The remarkable timekeeping of birds could finally explain how some bird species are able to respond to climate change by migrating earlier and earlier each year. According to a new study, individual Black-tailed Godwits migrate at more or less the same time every year. However, the migration of the population as a whole seems to be happening progressively earlier.
Dr Jenny Gill of the University of East Anglia and her team have monitored a population of Black-tailed Godwits for over 20 years. The citizen science project relied on the help of more than 2,000 birding volunteers across Europe. In winter, godwits are found on estuaries right down the west coast of Europe; in spring, they migrate north to breed in Iceland. On the progressively earlier migration of the species, Gill commented: "The only explanation that's left is that new birds are hatching and migrating earlier. As the older birds die off, the population fills up with early migrators. Climate change is likely to be driving this change because godwits nest earlier in warmer years. Birds that hatch earlier are likely to have more time to gain the body condition needed for migration, and to find good places to nest in the winter."
It's long been known that birds tend to return to the same place each time they migrate; that's why many migratory birds in your garden or on your local patch will occupy familiar territories year on year. But the new study, published in The Proceedings of the Royal Society B, is the first to show they also return at the same time, within just a few days. The research offers the following abstract:
Recent advances in spring arrival dates have been reported in many migratory species but the mechanism driving these advances is unknown. As population declines are most widely reported in species that are not advancing migration, there is an urgent need to identify the mechanisms facilitating and constraining these advances. Individual plasticity in timing of migration in response to changing climatic conditions is commonly proposed to drive these advances but plasticity in individual migratory timings is rarely observed. For a shorebird population that has significantly advanced migration in recent decades, we show that individual arrival dates are highly consistent between years, but that the arrival dates of new recruits to the population are significantly earlier now than in previous years. Several mechanisms could drive advances in recruit arrival, none of which require individual plasticity or rapid evolution of migration timings. In particular, advances in nest-laying dates could result in advanced recruit arrival, if benefits of early hatching facilitate early subsequent spring migration. This mechanism could also explain why arrival dates of short-distance migrants, which generally return to breeding sites earlier and have greater scope for advance laying, are advancing more rapidly than long-distance migrants.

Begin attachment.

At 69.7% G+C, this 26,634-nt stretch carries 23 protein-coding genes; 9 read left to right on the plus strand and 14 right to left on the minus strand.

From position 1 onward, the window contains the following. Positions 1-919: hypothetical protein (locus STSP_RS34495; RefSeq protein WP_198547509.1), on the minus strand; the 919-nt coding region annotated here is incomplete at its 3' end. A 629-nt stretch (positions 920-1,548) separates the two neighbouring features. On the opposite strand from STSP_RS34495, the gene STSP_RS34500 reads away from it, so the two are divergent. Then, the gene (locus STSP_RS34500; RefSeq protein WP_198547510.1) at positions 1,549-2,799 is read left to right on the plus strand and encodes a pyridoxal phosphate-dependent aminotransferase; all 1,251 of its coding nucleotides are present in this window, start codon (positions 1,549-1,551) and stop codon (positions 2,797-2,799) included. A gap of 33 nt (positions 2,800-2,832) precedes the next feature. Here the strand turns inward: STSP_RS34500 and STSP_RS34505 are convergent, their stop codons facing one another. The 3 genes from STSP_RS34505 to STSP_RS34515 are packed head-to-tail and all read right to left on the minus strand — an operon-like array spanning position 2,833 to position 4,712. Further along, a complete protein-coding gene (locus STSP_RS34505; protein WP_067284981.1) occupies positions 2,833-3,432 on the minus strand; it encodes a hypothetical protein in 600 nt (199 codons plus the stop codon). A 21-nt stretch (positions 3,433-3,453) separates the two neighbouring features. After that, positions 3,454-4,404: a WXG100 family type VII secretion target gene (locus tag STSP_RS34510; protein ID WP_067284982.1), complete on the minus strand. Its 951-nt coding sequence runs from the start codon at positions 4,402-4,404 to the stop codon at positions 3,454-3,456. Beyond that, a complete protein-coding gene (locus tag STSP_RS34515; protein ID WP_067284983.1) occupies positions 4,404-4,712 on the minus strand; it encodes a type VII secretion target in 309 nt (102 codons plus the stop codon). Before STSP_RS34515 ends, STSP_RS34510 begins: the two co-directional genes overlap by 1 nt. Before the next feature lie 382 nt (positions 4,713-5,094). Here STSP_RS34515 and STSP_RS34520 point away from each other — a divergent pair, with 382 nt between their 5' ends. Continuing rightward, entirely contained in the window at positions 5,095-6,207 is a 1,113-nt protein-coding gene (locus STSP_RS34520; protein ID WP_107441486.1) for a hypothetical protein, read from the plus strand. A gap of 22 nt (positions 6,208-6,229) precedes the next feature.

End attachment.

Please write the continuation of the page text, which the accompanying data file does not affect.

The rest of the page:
Gill explained: "They can tell the time. We thought that individual birds might migrate earlier or later in response to the weather. But it seems that, whatever the weather, they migrate at almost exactly the same time every year. If you think about it from the bird's point of view, it makes sense. You know that the place you've been to before will be available, and you know that it will be available at that time."
Other studies have shown that birds that migrate over longer distances have found it difficult to adapt their migration cycles to a changing climate. Many of those species are also suffering rapid decline. The study could explain why those birds are struggling to respond. "Many long-distance migrants arrive so late on to the breeding grounds that they only have a short time in which to mate and nest," says Gill. "They simply don't have time to respond to warming conditions by nesting earlier."